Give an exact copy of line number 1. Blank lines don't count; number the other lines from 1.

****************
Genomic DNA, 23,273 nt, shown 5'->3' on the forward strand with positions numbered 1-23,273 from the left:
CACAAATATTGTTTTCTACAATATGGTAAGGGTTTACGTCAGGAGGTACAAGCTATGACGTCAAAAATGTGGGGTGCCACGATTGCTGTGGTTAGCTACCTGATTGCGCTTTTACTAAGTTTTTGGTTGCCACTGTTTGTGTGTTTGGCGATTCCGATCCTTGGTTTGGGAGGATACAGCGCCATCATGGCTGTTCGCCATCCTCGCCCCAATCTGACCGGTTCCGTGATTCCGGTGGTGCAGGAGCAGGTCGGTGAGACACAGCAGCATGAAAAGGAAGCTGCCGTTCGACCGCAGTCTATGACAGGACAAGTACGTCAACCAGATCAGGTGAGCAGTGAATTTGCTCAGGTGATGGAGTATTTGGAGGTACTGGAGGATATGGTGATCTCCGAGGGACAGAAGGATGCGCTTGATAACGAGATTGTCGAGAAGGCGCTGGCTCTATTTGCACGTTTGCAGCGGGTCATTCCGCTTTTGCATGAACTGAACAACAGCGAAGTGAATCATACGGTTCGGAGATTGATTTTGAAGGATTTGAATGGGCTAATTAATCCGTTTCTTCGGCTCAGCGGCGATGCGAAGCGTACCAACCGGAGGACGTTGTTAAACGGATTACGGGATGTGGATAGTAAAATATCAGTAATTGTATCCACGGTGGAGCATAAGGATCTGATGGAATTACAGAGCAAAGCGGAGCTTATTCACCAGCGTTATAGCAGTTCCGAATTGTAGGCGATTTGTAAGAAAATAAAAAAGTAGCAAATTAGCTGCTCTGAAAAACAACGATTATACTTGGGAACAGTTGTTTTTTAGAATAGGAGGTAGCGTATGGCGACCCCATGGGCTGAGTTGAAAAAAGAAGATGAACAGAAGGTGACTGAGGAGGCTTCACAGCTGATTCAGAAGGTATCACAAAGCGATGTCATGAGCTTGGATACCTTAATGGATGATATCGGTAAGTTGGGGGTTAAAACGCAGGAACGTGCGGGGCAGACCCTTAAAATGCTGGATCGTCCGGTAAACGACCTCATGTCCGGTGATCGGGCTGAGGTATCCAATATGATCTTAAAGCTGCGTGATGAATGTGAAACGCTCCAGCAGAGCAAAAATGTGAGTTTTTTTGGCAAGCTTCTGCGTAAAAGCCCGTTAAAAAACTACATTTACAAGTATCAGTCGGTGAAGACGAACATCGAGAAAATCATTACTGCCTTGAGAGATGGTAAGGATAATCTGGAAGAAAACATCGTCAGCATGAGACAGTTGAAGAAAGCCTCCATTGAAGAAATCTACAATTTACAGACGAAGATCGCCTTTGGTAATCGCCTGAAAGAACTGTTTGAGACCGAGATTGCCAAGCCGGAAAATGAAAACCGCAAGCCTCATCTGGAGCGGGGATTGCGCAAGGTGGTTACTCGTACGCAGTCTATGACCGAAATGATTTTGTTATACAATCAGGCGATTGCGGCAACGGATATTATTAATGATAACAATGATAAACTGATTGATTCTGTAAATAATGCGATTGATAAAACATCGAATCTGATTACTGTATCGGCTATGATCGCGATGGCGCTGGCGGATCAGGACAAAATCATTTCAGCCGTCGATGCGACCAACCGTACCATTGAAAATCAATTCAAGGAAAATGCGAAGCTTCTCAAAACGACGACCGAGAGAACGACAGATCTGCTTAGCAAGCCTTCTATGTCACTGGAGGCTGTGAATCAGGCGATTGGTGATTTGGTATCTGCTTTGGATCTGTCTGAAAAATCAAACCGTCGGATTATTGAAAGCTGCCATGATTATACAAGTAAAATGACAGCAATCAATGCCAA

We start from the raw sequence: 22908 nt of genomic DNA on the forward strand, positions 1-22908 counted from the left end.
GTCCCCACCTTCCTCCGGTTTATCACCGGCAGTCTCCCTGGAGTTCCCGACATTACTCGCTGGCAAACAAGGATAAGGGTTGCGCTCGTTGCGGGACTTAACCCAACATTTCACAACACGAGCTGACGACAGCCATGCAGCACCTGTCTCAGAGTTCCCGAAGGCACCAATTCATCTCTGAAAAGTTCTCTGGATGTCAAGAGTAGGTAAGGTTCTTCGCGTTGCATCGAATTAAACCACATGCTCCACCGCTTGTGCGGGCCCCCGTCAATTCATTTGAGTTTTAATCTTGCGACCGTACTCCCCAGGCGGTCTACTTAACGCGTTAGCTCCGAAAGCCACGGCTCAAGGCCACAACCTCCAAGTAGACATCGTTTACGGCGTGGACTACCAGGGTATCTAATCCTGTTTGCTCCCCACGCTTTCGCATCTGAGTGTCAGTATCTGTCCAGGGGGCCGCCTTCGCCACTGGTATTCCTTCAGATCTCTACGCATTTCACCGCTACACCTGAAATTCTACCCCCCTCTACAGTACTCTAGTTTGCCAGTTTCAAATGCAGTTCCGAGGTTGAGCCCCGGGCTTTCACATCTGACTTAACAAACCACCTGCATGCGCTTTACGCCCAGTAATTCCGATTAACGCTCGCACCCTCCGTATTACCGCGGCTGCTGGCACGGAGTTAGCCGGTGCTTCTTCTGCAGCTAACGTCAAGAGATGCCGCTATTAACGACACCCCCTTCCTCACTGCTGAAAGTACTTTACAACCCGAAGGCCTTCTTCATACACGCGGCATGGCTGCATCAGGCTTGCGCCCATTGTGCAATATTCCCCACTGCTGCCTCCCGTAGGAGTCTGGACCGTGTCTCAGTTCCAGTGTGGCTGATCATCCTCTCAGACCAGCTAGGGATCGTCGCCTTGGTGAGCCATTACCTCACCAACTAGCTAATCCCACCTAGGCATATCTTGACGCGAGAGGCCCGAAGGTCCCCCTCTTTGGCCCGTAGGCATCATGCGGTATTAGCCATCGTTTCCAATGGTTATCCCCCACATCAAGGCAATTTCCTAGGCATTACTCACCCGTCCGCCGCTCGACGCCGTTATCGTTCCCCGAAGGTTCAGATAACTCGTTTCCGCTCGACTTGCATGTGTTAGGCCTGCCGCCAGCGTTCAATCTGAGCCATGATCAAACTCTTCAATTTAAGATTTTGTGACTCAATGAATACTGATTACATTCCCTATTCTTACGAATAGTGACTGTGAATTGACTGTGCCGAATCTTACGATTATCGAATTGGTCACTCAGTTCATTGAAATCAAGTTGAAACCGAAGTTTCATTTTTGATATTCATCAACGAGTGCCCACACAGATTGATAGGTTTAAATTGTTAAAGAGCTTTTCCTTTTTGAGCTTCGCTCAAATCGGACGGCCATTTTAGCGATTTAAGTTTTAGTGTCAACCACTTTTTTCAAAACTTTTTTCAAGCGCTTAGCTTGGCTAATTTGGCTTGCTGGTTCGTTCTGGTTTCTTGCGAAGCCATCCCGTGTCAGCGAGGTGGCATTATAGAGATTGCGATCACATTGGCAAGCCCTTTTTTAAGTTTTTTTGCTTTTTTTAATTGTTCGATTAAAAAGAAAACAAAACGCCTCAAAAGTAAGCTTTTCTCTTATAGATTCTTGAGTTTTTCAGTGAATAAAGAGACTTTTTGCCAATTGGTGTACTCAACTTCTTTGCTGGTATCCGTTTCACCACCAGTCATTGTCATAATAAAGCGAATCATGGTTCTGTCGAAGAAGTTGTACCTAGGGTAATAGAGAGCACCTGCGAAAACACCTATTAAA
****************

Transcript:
Genomic DNA, 23,273 nt, shown 5'->3' on the forward strand with positions numbered 1-23,273 from the left: